Realogy Corp. reported a $1.9 billion loss for 2008 Wednesday, but the debt-burdened company’s executives said they can count on financial assistance from private equity firm Apollo Management LP to stay in compliance with creditors and maintain cash flow through the end of the year.
Nearly all of the loss reported by Realogy — $1.79 billion — were noncash charges to goodwill, intangible assets and investments on the company’s balance sheet.
Most of the write-downs were related to the difference in the price paid by Apollo to acquire Realogy in 2007 and the current value of the company’s assets, said Chief Executive Officer Richard A. Smith.
The write-downs have more to do with the state of the economy than the health of the company, Smith said, and have no impact on the company’s day-to-day operations, liquidity or debt agreements.
Realogy generated more than $100 million of cash from operations on revenue of $4.7 billion in "an extremely challenging real estate market," said Chief Financial Officer Tony Hull.
Smith began a conference call with investors by addressing what he called "the elephant in the room" — speculation that Realogy will file for Chapter 11 bankruptcy protection.
Smith lashed out against what he characterized as an "uninformed press" and "wishful thinking" of competitors.
A blog published by U.S. News and World Report on Feb. 6 named Realogy one of "15 Companies That Might Not Survive 2009," citing Realogy’s difficulties in refinancing its massive debt.
Company spokesman Mark Panus responded to the report, saying Realogy had cut $350 million in overhead, and had the continued support and commitment of Apollo Management.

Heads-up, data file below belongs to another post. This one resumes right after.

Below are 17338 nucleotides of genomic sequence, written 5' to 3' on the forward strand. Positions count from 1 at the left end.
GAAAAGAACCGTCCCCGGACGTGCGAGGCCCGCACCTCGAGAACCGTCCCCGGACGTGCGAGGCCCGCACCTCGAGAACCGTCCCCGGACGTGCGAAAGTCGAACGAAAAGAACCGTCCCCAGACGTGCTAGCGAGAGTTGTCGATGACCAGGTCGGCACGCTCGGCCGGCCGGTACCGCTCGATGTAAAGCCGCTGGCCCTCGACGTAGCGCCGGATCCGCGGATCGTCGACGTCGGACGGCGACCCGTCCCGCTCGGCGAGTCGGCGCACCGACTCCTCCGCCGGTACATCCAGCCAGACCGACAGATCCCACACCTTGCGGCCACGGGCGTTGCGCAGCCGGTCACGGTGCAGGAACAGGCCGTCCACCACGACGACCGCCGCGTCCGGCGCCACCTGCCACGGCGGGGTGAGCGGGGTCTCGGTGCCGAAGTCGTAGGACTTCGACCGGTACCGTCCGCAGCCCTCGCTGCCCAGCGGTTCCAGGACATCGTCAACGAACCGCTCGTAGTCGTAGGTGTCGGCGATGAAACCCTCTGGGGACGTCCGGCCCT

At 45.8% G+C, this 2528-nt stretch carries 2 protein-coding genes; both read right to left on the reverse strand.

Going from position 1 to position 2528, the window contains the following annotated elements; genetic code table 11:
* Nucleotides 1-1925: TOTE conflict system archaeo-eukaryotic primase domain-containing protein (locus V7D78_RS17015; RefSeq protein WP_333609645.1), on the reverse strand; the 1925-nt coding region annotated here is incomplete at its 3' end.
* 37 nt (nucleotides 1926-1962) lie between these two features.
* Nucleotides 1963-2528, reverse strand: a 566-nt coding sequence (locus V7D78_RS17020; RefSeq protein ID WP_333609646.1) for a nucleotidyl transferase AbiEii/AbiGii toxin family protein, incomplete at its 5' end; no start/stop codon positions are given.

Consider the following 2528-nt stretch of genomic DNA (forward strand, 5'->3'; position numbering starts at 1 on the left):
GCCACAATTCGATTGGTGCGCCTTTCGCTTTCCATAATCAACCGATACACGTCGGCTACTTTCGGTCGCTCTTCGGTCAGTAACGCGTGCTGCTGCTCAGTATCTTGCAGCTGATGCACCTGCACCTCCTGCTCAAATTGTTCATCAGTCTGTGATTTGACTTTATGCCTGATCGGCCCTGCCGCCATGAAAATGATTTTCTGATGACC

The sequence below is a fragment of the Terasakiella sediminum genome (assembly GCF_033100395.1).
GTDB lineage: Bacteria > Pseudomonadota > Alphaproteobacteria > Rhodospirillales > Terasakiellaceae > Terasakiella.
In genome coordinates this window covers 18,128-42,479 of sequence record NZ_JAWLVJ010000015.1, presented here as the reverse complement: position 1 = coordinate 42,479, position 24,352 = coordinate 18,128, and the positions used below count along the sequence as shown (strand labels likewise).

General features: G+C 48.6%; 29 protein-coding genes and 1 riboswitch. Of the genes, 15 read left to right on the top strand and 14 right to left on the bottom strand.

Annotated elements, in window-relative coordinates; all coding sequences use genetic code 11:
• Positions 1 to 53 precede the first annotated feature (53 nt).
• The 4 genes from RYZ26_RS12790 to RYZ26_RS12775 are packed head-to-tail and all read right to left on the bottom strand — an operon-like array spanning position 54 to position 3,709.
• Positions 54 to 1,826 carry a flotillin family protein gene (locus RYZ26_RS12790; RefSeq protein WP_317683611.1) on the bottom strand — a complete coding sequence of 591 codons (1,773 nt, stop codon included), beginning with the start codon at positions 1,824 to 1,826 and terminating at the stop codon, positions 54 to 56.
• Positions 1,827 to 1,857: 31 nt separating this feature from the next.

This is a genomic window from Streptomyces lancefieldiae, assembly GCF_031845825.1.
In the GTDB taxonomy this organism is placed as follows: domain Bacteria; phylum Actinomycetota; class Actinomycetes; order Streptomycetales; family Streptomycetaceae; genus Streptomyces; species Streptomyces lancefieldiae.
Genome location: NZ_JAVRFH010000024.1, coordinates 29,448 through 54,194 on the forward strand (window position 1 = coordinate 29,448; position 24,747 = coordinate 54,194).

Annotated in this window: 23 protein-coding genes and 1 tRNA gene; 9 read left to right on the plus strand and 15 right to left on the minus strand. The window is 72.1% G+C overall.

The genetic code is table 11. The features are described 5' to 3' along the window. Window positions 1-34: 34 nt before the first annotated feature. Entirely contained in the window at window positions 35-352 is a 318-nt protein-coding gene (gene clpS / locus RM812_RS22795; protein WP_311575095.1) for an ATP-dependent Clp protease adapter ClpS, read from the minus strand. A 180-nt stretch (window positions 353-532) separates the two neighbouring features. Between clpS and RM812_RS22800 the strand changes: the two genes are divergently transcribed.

In a press release Tuesday, Realogy said that at 4.95-to-1, its debt ratio on $3.25 billion in senior secured debt remains within the maximum 5.35-to-1 ratio stipulated in its credit agreement. Realogy said Apollo has promised financial assistance if necessary to maintain the debt ratio and cash flow through Dec. 31.
In its annual report to investors, Realogy revealed it has a total of $6.76 billion in debts, and released numbers showing the impact the housing downturn has had on sales and commissions.
Within its franchise group, Realogy saw "transaction sides" — home sales in which it represented either the buyer or seller — decline by 18 percent, to 995,662. The average sale price fell 7 percent to $214,271. The franchise group includes the Better Homes and Gardens Real Estate, CENTURY 21, Coldwell Banker, The Corcoran Group, ERA, and Sotheby’s International Realty brands.
At NRT, the company-owned brokerage unit, transaction sides fell 16 percent, to 275,090, and average home-sale price was down 10 percent from 2007, to $479,301.
The price declines were driven by high inventory levels, increased short sale and foreclosure activity, and a "meaningful shift" in the mix of business from higher price ranges to lower- and middle-range homes, particularly at NRT, the company said.
The average broker commission rate within Realogy Franchise Group in 2008 was 2.52 percent, up slightly from 2.49 percent in 2007 and 2.47 percent in 2006. Commissions at NRT averaged 2.48 percent, up from 2.47 percent in 2007 but down from 2.62 percent in 2002.
Commission rates had been declining several basis points per year before 2006, the company said, but that effect was "more than offset by increases in home-sale prices."
From 2006-08, the average broker commission rate Realogy franchisees charge customers has remained stable, Realogy said, but the company expects "the modestly declining trend in average brokerage commission rates will continue" over the long term.
Realogy does not give guidance on future earnings, but company officials said they are in general agreement with projections by Fannie Mae that sales of existing homes will fall 4 percent in 2009, and that median home prices will see a 9 percent decline.
The annual report also revealed that Smith and other top executives took big pay cuts in 2008. Smith, whose salary, bonus, stock awards and options totaled $11.3 million in 2007, received $2.8 million in total compensation in 2008.
Realogy Franchise Group CEO Alex Perriello saw his compensation slashed from $3.34 million in 2007 to $1.03 million in 2008, while NRT CEO Bruce Zipf took a 70 percent pay cut in 2008, to $1.13 million, the report said.
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